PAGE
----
As always, LeSean McCoy refused to make any excuses. He said it's not a matter of blocking schemes, or teams taking advantage of the Bills' marginal wide receivers. McCoy has seen eight-man fronts before. The running game wasn't good enough last week in Carolina, and they all need to be better.
"The problem with this league is a lot of players don't take accountability," McCoy said Wednesday at One Bills Drive. "I do. There were some plays I could have made. I'll get it right this week. One thing about watching tape is it's never as bad as you thought, but it's never as good as you thought either."
It's hard to imagine the running game looking any worse than it did in Sunday's 9-3 loss to the Panthers. They had 69 yards rushing, but Tyrod Taylor accounted for 55 of that total. The running backs had 14 yards on 15 carries.
McCoy ran 12 times for 9 yards. Mike Tolbert had 5 yards on 3 rushes. That's 15 carries for 14 yards by the tailbacks. It was the third-worst performance by Bills running backs in a game since the start of the playoff drought in 2000. The running backs had 7 yards in a 35-7 loss to the Patriots in 2005, and 13 yards in a loss at Oakland that knocked them out of the playoffs in 2014.
Granted, it's risky to draw conclusions off one bad game. You could dismiss it as a one-week anomaly. After all, the Bills led the NFL in rushing yards and average per rush in both 2015 and '16. They're eighth after two weeks (14th in yards per carry). But I see troubles ahead for the rushing game. I think the days of the Bills leading the league are over.
"That's our goal every year," said left guard Richie Incognito, who has been the Bills' best offensive lineman the last two years. "We set the bar that high, and that's what we're reaching towards. It's an elusive goal, because it's very tough, when teams know you're going to run the ball like that and they do a lot of things to scheme it up and take it away."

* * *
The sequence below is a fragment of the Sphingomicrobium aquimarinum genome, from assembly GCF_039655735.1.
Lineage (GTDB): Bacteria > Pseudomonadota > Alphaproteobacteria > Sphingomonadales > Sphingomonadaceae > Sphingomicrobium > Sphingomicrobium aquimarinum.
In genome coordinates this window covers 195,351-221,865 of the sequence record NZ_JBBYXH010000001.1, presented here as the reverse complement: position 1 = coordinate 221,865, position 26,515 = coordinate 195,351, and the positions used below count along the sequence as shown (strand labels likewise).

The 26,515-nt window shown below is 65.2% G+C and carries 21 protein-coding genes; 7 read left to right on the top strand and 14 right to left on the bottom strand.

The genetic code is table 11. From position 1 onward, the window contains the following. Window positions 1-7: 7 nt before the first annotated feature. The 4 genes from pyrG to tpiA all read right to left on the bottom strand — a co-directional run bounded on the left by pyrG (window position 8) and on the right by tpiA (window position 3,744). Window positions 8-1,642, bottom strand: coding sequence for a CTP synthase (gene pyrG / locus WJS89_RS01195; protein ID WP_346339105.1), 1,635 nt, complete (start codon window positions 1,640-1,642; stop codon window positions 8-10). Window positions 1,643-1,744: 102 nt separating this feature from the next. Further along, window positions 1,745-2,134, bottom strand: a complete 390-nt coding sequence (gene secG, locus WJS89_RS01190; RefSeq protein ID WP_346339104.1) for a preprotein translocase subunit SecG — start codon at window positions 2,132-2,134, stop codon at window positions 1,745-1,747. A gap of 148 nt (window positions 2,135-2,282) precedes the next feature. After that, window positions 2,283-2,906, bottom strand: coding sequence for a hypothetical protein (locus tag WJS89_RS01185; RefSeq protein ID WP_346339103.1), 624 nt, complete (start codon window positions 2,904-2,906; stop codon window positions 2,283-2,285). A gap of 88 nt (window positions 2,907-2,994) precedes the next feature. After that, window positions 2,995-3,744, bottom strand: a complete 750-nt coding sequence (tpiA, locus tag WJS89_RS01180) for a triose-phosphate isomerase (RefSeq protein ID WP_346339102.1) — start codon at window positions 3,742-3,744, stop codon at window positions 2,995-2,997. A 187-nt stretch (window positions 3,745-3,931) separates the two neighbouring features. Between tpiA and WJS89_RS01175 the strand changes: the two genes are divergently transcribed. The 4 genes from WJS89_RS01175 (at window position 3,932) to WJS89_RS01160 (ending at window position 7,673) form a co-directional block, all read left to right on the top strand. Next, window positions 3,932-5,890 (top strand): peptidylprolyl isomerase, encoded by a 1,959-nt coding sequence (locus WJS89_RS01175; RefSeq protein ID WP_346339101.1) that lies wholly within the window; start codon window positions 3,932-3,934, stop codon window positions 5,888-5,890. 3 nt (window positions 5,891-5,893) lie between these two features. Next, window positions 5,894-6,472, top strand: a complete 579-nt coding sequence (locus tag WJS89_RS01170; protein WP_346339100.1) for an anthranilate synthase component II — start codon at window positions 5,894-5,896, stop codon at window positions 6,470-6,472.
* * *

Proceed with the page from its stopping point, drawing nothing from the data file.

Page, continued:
It's true. The Bills have established a standard that would be difficult to meet in any event. But several factors are conspiring against them approaching their running numbers of 2015-16, when they ran for 5,062 yards (158 per game) on 1,001 carries, a hefty 5.1 yards a rushing attempt.
They ran for 190 yards in the opener against a bad Jets team. But the Panthers dominated them at the line of scrimmage and held McCoy to his worst rushing performance since his rookie year with the Eagles in 2009, when he was still a backup.
The Panthers stuffed the wide stretch schemes of new coordinator Rick Dennison. The Bills are still adapting to the scheme. If their running game doesn't produce at its typically high level, critics will be drawing parallels to the defense's regression after Jim Schwartz left town.
Another problem is the lack of a true backup tailback. When the Bills got rid of Jonathan Williams, they handed those duties to Mike Tolbert, who has been a fullback for most of his NFL career and averaged 3.4 yards a carry in his five years with the Panthers.
The Bills aren't likely to get nearly the production they did out of Karlos Williams in 2015 and Mike Gillislee in 2016. Both rushed for more than 500 yards as McCoy's backup and averaged more than 5.5 yards a carry.